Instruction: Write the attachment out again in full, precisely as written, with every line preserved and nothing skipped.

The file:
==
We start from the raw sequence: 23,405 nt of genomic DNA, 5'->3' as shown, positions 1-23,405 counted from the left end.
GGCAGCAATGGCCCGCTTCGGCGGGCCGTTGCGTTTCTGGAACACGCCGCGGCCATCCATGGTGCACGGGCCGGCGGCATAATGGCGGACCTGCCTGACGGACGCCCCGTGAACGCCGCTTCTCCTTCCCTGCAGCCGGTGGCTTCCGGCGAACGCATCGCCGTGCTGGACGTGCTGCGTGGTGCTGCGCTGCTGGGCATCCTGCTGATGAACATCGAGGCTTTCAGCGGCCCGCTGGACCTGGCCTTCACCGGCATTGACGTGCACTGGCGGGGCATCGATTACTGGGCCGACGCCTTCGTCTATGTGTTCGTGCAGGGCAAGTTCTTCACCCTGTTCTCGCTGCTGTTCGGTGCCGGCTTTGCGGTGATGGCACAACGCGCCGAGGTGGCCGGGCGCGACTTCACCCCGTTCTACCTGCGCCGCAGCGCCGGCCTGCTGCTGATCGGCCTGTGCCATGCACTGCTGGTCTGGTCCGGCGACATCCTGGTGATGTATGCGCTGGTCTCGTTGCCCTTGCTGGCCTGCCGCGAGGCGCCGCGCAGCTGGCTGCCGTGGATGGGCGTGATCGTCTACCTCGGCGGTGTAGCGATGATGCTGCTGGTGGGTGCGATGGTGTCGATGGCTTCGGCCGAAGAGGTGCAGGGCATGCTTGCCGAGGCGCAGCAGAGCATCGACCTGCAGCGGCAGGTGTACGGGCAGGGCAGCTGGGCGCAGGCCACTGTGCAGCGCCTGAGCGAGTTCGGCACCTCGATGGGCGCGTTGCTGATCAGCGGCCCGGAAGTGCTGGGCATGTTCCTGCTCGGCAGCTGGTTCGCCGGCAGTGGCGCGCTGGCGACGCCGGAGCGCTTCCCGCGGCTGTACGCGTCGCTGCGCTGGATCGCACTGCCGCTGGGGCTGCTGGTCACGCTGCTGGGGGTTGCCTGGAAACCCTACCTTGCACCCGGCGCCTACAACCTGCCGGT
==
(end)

We start from the raw sequence: 23,405 nt of genomic DNA, 5'->3' as shown, positions 1-23,405 counted from the left end.
GGCAGCAATGGCCCGCTTCGGCGGGCCGTTGCGTTTCTGGAACACGCCGCGGCCATCCATGGTGCACGGGCCGGCGGCATAATGGCGGACCTGCCTGACGGACGCCCCGTGAACGCCGCTTCTCCTTCCCTGCAGCCGGTGGCTTCCGGCGAACGCATCGCCGTGCTGGACGTGCTGCGTGGTGCTGCGCTGCTGGGCATCCTGCTGATGAACATCGAGGCTTTCAGCGGCCCGCTGGACCTGGCCTTCACCGGCATTGACGTGCACTGGCGGGGCATCGATTACTGGGCCGACGCCTTCGTCTATGTGTTCGTGCAGGGCAAGTTCTTCACCCTGTTCTCGCTGCTGTTCGGTGCCGGCTTTGCGGTGATGGCACAACGCGCCGAGGTGGCCGGGCGCGACTTCACCCCGTTCTACCTGCGCCGCAGCGCCGGCCTGCTGCTGATCGGCCTGTGCCATGCACTGCTGGTCTGGTCCGGCGACATCCTGGTGATGTATGCGCTGGTCTCGTTGCCCTTGCTGGCCTGCCGCGAGGCGCCGCGCAGCTGGCTGCCGTGGATGGGCGTGATCGTCTACCTCGGCGGTGTAGCGATGATGCTGCTGGTGGGTGCGATGGTGTCGATGGCTTCGGCCGAAGAGGTGCAGGGCATGCTTGCCGAGGCGCAGCAGAGCATCGACCTGCAGCGGCAGGTGTACGGGCAGGGCAGCTGGGCGCAGGCCACTGTGCAGCGCCTGAGCGAGTTCGGCACCTCGATGGGCGCGTTGCTGATCAGCGGCCCGGAAGTGCTGGGCATGTTCCTGCTCGGCAGCTGGTTCGCCGGCAGTGGCGCGCTGGCGACGCCGGAGCGCTTCCCGCGGCTGTACGCGTCGCTGCGCTGGATCGCACTGCCGCTGGGGCTGCTGGTCACGCTGCTGGGGGTTGCCTGGAAACCCTACCTTGCACCCGGCGCCTACAACCTGCCGGT